To the Finish
Be sure to again soak up the spectator energy throughout the Main Street/Sentinel Road stretch for a mid-run boost before again hitting the relative loneliness of River Road, where distance will drag more that second loop. While the final four miles are hilly and tough, crowd energy will build throughout, and the downhill final mile doesn’t hurt, either. As they make the final turn to enter the Olympic oval for the finish, athletes run through a short, quiet area before turning onto the track. Take a moment to reflect on what’s about to be accomplished there, before soaking in one of the best finish lines on the Ironman circuit while rounding the oval and finishing the race.
The downhills straight out of transition (and again on the second loop) of this course are quad-busting, so it may be best, especially for athletes prone to impact-related pains, to opt for more cushioned shoes. That steep pounding can do a number on foot skin and toenails, as well, so this is probably not the race to try going sockless for the first time. Also, don’t forget the sunscreen! Cloudy mornings often become sunny afternoons in Lake Placid and much of the run course has sun exposure, so don’t get caught off guard and burned. Evening temps can drop quickly, so athletes who plan to be out on the run course into the later evening and night hours should pack an extra layer in their special needs bags, as well.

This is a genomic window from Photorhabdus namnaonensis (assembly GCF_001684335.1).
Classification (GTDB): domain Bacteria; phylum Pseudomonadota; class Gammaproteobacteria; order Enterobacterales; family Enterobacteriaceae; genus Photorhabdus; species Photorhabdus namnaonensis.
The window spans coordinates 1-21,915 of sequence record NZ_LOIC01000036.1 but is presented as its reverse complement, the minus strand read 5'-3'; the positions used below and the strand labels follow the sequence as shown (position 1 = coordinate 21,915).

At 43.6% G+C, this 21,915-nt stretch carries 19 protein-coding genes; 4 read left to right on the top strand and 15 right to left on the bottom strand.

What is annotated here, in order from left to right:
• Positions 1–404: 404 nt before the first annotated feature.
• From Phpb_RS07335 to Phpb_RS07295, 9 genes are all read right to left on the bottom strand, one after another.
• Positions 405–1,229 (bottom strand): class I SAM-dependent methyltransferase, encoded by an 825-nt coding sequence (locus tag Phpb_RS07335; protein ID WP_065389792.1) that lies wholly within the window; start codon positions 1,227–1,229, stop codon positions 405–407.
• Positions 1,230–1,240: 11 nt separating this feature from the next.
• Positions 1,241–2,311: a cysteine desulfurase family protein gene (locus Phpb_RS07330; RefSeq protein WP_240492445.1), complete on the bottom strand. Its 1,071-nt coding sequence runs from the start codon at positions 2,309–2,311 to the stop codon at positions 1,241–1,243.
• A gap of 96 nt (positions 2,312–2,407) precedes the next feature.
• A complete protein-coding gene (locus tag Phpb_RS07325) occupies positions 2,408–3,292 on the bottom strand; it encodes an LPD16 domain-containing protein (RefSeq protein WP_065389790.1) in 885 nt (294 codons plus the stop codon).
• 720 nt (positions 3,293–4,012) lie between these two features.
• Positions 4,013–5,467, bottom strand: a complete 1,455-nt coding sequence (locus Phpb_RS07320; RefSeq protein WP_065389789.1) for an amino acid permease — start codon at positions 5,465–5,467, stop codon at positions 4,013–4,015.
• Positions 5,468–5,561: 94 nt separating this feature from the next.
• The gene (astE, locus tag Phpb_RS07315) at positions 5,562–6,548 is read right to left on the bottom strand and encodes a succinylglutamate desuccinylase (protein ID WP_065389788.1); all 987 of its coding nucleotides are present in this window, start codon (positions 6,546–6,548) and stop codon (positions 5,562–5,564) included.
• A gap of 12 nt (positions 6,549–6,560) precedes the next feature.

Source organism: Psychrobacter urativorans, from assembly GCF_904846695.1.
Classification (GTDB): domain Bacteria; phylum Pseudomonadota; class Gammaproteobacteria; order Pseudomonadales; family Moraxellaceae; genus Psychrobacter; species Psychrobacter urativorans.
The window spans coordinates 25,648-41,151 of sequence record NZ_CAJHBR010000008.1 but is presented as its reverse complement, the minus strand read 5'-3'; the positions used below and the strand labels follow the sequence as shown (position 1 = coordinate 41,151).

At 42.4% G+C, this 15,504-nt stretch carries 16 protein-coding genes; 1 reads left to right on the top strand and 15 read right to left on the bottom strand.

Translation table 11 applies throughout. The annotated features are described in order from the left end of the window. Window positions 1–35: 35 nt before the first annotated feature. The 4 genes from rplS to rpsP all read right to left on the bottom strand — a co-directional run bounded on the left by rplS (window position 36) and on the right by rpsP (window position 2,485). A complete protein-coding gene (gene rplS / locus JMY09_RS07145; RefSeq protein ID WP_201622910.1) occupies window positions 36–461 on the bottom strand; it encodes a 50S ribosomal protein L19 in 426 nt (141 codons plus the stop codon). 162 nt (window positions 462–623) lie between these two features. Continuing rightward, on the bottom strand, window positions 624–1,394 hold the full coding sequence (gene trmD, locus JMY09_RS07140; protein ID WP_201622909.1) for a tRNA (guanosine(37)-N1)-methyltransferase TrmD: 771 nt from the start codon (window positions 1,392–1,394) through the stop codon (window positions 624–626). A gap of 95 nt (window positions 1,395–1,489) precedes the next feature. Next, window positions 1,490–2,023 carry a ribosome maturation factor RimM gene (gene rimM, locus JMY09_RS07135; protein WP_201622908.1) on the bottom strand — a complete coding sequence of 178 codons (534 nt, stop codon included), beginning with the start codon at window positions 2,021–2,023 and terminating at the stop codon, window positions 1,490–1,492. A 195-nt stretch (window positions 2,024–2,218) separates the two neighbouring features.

When coming out of transition right onto a downhill, in an area of the course with great spectator support, the temptation to feel like a rockstar and take it out quickly is hard to resist, but be patient! A whole lot of running (and hills!) follow those first few gravity-assisted miles, so don’t blow the quads right off the bat. Settle down, because reality will set in quickly.
Once onto River Rd, keep in mind that the terrain isn’t completely flat, so don’t panic if mile speeds vary a bit-the way out tends to be a bit quicker. Aim to maintain a steady heart rate or power throughout this section. The climbs back up towards town are steep enough that many athletes chose to walk them, which costs very little speed for the amount of energy saved. In the second loop, same ideas apply: lean into the downhills, try to minimize braking forces, use them for a bit of recovery, and stay as steady effort-wise as possible on River Road, while saving a bit to make it back up to town again.